Fantasy Football 2021 Wide Receiver Tiers: Stefon Diggs tops the charts

·11-min read

WR Tier 1 - Elite WR1s

1 - Stefon Diggs

2 - Davante Adams

3 - Tyreek Hill

Any of these three wideouts could be the first off the board this year and I wouldn’t blink an eye. All three are elite talents, have bankable target shares, and are tethered to high-level quarterback play. That’s the mix of ingredients you need for a WR1 overall type of season.

Stefon Diggs led the NFL with 166 targets in 2020 and I’m projecting the same for this season. He is an elite alpha-level receiver who plays on one of the NFL’s most pass-friendly offenses in neutral situations. With Cole Beasley and veteran Emmanuel Sanders looking ticketed for the No. 2 and 3 receiver spots on the depth chart, Diggs could be freed up to do more downfield damage this year. With just a 4.8 percent touchdown rate in Year 1 with the Bills, Diggs is actually due for some positive movement in the scoring column as long as his volume stays strong.

Buffalo Bills wide receiver Stefon Diggs (14)
Stefon Diggs should continue being a monster as the Bills WR1. (AP Photo/Joshua Bessex)

WR Tier 2 - Strong WR1s

4 - DeAndre Hopkins

5 - Calvin Ridley

6 - A.J. Brown

7 - Justin Jefferson

8 - DK Metcalf

9 - Allen Robinson

10 - Keenan Allen

11 - Terry McLaurin

This tier of players features an exciting mix of receivers who are true No. 1 wideouts either entering, or firmly in, the prime of their careers. Despite the excellent running back options going in the second and early third round this year, it’s difficult to pass up someone from this cohort.

Calvin Ridley already finished as a top-five player last year with Julio Jones in the mix for half the season. We should have no hesitation slotting him this high now that Jones is out of the mix. Ridley has already proven he’s an alpha receiver.

Clearly, I still want to remain all-in on A.J. Brown despite the addition of Jones. Brown is already established as the guy in this offense with Ryan Tannehill. We should expect this uber-efficient phenom to lead the team in looks. Brown also comes with the upside of absolutely dominating the target share if Jones was ever to miss time.

Terry McLaurin and Allen Robinson are about to walk into the best quarterback situations of their career. I want to be ahead of ADP with these two elite separators who are littered with contested-catch ability.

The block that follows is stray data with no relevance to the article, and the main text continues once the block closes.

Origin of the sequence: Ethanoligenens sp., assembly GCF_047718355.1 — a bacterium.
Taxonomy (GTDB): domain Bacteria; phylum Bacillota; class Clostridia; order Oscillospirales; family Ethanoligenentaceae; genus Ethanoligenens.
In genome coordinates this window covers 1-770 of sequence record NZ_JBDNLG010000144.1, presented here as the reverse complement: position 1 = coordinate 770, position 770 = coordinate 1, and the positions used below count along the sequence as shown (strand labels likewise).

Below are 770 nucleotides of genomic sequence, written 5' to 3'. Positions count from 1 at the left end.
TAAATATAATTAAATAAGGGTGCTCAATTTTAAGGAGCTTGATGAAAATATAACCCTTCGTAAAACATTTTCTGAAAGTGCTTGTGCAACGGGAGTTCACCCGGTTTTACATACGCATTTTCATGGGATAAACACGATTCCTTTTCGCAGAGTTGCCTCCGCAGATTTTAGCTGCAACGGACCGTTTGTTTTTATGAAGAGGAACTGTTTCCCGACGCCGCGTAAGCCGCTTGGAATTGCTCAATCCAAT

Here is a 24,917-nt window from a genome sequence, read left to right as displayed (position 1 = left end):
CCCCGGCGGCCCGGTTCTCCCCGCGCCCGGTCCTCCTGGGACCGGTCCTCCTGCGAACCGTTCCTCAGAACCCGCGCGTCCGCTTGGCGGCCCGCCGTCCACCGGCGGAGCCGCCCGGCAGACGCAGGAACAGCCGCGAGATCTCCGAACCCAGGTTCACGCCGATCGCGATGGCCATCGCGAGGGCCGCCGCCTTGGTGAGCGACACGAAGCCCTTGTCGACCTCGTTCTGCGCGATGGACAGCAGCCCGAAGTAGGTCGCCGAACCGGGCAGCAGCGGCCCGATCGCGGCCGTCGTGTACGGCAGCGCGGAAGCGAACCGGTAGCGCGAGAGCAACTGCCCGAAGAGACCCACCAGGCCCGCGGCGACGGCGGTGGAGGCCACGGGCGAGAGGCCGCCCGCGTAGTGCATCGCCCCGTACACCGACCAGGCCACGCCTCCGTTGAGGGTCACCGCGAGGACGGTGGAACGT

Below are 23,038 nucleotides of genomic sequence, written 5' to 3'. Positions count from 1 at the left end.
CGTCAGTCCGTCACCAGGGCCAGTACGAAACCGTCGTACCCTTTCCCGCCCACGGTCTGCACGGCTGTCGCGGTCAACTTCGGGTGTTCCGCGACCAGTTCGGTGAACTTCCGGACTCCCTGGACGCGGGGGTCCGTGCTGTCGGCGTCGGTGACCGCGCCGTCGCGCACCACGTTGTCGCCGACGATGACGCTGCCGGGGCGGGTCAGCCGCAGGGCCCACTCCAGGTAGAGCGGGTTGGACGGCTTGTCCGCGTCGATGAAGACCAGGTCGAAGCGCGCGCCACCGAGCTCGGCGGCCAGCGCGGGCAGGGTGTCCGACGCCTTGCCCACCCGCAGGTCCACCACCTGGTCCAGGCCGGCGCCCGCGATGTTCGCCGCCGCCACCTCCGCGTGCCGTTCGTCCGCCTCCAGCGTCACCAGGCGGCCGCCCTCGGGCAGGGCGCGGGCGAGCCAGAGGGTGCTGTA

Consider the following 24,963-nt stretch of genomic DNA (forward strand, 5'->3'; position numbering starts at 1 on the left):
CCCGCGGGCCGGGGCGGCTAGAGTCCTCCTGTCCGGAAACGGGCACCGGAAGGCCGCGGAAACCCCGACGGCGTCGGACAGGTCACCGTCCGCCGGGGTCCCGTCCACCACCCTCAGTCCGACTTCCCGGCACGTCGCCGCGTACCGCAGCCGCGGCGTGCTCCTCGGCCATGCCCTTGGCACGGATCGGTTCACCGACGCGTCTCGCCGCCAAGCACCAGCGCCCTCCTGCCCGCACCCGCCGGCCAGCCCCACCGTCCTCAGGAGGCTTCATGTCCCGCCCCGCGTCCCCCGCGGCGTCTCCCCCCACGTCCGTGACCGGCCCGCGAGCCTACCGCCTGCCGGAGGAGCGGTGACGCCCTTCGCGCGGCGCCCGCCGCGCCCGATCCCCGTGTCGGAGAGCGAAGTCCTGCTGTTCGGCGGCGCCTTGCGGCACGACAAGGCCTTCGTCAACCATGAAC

WR Tier 3 - High-end WR2s with WR1 upside

12 - CeeDee Lamb

13 - Chris Godwin

14 - Tyler Lockett

15 - Mike Evans

16 - Cooper Kupp

17 - Amari Cooper

18 - DJ Moore

19 - Robert Woods

With Amari Cooper struggling through injuries during training camp while CeeDee Lamb takes reps on the outside, we got the final variable needed to justify Lamb’s ascension. Lamb did almost all of his damage from the slot as a rookie, running over 90 percent of routes there. With an expanded assignment in Year 2 that will naturally result in more vertical, high-leverage targets — we’re looking at the start of something truly special.

The Rams and Buccaneers duos feature a set of exciting teammates where I have the WR going lower in consensus ADP ranked higher. Of course, a few spots between players within the same tier doesn’t really matter much. For the Rams, I’m placing a chip on Kupp reaching a high touchdown ceiling. He’s bested Woods in red-zone target share each of the last two years. With Godwin and Evans, I’m slightly prioritizing Godwin because of his role as a slot target and a demonstrated elite ceiling in 2019.

The real takeaway is that by ranking both wide receivers inside the top-20 at the position, I’m clearly bullish on both the Buccaneers and Rams offense taking a leap in 2021.

WR Tier 4 - Strong WR2s

20 - Brandon Aiyuk

21 - Julio Jones

22 - Adam Thielen

23 - Diontae Johnson

24 - Odell Beckham Jr.

25 - Ja'Marr Chase

There’s no getting around it: This is a pure “bet on talent” ranking for Brandon Aiyuk. If he’s to hit his ceiling, it’ll have to come at the expense of George Kittle and Deebo Samuel’s volume, especially since the 49ers will be operating with a mobile rookie quarterback at some point. Targets aren’t going to be easy to come by in this offense. However, Aiyuk is simply too good of a player to not command volume.